Disease: They suffer from distemper and thousands died during the Kenya epidemic (1906-1907). They also suffer from tick fever caused by the tick Babesia canis.
Superstition: In East Africa many tribes believe that jackals act as the vehicle for evil spirits sent from the gods. By killing any species of jackal, a blood relation-ship is formed with all jackals, preventing any evil spirits from reaching them. It is even acceptable if the jackal is run over by a car. Jackals are often associated with death and spirituality. This probably dates back to corpses on ancient battlefields and the jackal's presence as a scavenger.
General data: Shoulder height: m/f ±38cm. Weight: m ±8-12kg, f ±7-10kg. Gestation: ±2-272 months. Life span: ±11 years. Litter size: Two to six. Habitat: Well watered areas in moist woodland. Food: Carrion, wild fruit, small animals, rodents, birds. Water requirements: Usually get enough from their food, also drink. Social structure: Monogamous pairs and family groups. Sexual differences: Males are slightly larger than females. Active period: Nocturnal, also active at dusk and dawn. Enemies: Lion, leopard, hyaena. Voice: Yapping, a 'bwaa' sound and a very typical hoot. Dentition: I3/3 C1/1 P4/4 M2/3 = 42
This is an example of animal description in the guide Mammals of Botswana and surrounding areas, by Veronica Roodt.
Title: Mammals of Botswana and surrounding areas
Author: Veronica Roodt
Veronica Roodt Publications
Hartbeespoort, South Africa 2011
Softcover, 17x24 cm, 125 pages, throughout colour photos and images
Roodt, Veronica im Namibiana-Buchangebot
This is a easy-to-use guidebook to mammals of Botswana and surrounding areas including information on anatomy, physiology, skulls, spoors and droppings.
Grasses and Grazers of Botswana and the surrounding savanna is a guide to 100 grass species and to the grazers that feed on them.
This perfect set includes five Shell maps to all regions of Botswana and The Shell Tourist Travel and Field Guide of Botswana.
Dieser Satz Shell-Karten von Botswana umfaßt die Hauptkarte von Botswana und je eine Karte von Chobe, Moremi, Okavango und Linyanti sowie vom Kgalagadi Transfrontier Park.
This is a easy-to-use guidebook to mammals of Kruger National Park and surrounding Bushveld including information on skulls, spoors and droppings.
Includes all the common herbaceous (nonwoody) plants, wild flowers, waterplants and grasses of the Okavango Delta, Chobe, Makgadikgadi pans and the Kalahari.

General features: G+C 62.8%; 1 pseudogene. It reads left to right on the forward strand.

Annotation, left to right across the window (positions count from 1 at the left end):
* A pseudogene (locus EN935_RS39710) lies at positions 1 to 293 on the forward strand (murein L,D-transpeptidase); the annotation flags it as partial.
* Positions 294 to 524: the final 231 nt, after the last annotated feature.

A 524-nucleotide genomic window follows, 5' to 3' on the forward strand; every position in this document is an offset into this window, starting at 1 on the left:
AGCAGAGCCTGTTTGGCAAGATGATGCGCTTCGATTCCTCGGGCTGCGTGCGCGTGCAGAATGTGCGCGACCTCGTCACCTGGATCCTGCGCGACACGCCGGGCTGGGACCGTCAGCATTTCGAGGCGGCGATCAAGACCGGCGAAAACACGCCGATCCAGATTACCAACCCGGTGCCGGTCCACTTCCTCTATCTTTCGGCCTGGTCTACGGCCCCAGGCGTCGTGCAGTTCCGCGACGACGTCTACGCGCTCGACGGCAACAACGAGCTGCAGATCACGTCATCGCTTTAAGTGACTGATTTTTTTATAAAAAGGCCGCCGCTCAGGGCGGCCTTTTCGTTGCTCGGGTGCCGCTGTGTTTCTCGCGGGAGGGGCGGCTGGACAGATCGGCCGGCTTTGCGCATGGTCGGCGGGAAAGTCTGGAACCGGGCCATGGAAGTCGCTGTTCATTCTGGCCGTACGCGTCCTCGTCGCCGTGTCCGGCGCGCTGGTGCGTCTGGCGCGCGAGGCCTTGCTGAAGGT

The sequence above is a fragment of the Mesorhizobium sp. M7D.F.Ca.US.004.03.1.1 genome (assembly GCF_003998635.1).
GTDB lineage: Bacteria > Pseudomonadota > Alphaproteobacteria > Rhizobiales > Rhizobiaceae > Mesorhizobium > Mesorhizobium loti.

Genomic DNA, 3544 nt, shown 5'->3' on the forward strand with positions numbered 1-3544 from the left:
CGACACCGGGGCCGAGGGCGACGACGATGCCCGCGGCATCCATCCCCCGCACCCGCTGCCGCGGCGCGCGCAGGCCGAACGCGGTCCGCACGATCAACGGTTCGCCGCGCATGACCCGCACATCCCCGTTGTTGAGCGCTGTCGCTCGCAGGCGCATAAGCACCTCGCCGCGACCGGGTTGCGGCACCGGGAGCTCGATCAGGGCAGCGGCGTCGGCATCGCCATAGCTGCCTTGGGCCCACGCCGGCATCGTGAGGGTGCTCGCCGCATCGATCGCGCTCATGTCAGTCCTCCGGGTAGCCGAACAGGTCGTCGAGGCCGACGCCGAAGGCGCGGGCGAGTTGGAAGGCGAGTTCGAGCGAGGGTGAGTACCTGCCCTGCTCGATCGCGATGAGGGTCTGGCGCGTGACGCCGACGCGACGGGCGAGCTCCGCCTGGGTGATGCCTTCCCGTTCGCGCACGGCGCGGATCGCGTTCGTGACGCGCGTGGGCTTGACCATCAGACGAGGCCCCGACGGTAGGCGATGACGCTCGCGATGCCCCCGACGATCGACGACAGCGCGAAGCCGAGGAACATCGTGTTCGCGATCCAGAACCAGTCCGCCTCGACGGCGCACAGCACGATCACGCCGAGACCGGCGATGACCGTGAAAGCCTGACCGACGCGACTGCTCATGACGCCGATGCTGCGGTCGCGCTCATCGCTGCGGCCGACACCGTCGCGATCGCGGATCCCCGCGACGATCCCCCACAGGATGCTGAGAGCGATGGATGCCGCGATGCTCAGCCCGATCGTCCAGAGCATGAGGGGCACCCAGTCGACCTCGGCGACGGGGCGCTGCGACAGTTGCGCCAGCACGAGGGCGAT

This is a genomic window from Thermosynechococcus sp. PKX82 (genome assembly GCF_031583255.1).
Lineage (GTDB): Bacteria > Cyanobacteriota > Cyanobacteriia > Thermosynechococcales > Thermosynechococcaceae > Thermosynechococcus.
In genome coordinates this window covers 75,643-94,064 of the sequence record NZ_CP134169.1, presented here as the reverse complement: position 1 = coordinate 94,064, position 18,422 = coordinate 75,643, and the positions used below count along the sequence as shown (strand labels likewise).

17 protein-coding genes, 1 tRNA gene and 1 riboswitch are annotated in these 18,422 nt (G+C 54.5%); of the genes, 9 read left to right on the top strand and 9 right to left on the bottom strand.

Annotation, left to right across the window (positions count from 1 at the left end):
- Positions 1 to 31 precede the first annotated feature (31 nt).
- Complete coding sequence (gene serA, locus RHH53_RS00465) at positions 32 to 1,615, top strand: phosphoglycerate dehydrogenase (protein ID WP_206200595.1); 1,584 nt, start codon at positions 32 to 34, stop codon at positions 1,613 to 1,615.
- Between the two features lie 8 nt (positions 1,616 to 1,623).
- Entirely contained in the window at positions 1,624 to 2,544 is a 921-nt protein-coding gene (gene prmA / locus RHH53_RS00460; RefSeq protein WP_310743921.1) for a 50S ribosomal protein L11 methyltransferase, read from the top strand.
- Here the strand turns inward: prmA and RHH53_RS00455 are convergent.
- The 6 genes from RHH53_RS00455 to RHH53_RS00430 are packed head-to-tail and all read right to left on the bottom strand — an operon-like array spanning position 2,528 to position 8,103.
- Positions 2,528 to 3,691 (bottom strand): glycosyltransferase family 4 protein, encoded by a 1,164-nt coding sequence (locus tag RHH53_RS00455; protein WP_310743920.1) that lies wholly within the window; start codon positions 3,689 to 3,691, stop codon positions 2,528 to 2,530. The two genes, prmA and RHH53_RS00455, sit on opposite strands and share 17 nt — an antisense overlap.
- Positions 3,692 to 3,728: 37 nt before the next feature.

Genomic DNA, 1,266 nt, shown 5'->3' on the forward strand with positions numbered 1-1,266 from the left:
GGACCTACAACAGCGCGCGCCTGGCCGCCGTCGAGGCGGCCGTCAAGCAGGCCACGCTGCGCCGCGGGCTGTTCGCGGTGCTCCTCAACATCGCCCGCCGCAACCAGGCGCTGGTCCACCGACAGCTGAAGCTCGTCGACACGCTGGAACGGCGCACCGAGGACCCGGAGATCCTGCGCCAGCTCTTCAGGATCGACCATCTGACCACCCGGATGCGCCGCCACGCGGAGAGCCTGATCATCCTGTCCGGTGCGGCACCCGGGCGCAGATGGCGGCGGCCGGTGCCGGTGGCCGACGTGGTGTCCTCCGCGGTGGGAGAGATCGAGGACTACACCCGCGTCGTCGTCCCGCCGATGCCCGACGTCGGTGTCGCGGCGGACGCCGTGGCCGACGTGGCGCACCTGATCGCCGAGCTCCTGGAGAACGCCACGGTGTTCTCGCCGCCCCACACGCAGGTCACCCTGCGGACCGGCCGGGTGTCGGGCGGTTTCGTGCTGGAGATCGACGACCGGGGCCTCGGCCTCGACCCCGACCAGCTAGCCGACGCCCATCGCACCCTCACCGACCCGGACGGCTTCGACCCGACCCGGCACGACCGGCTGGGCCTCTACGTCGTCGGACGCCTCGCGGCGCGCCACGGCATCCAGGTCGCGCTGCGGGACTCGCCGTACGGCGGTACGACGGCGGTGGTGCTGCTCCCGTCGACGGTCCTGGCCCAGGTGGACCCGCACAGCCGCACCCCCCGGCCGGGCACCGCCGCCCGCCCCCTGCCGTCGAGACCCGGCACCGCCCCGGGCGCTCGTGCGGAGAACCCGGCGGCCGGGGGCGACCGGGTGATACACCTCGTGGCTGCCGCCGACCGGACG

Expert Veronica Roodt introduces grasses of the Kruger National Park and the surrounding Bushveld.
Wie alle Karten aus der Serie von Veronica Roodt, basiert auch die Tourist Map of the National Park Lake Manyara auf Satellitenaufnahmen.
Die Tourist Map of Tarangire National Park in Tansania stammt aus der Ostafrika-Kartenserie von Veronica Rood.
Veronica Rood hat mit der Tourist Map of Arusha National Park eine beliebte und gut zu lesende Karte geschaffen.
Veronica Roodt’s Tourist Map of Kilimanjaro National Park ist auf Satellitenaufnahmen aufgebaut und mit einem kräftigen, gut lesbaren Kartendesign versehen.
Die Karte Tourist Map of the Ngorongoro Conservation Area ist mit Satellitenbildern hinterlegt und mit kräftigen Kartenmerkmalen versehen.
Die Serengeti-Karte Tourist Map of Serengeti National Park ist auf Grundlage von Satellitenbildern erstellt und bietet sieben weitere Ausschnittskarten des Nationalparks.
Veronica Roodt’s travel and field guide of Ngorongoro Conservation Area is made for tourists seeking for nature impressions.
Veronica Roodt’s travel and field guide of the Serengeti National Park is consequently designed for tourists with an interest for Nature.
Die Shell Tourist Map of Botswana ist eine über viele Jahre ausgreifte, sehr zuverlässige Karte für den Urlaub in Botswana.
Common Wild Flowers of the Okavango Delta is not only an identification Guide but also explains their medicinal uses and nutritional value.
Trees and Shrubs of the Okavango Delta is not only an identification Guide but also explains their medicinal uses and nutritional value.
The Shell Tourist Map of Okavango Delta and Linyanti stellt die Region im Maßstab 1:400.000 und auf der Grundlage von Satellitenbildern dar.
Die Shell Tourist Map of Kgalagadi Transfrontier Park stellt die ehemaligen Gemsbok National Parks in verschiedenen Maßstäben und Karten vor.
The Shell Tourist Map of Moremi Game Reserve ist eine hervorragende Karte des 1963 gegründeten Wildreservat in Botswana.
The Shell Tourist Map of Chobe National Park ist eine verläßliche Reisekarte für den Chobe-Nationalpark in Botswana.
A combination of two reliable and leading products: The Shell Tourist Map of Botswana plus The Shell Tourist Travel and Field Guide of Botswana.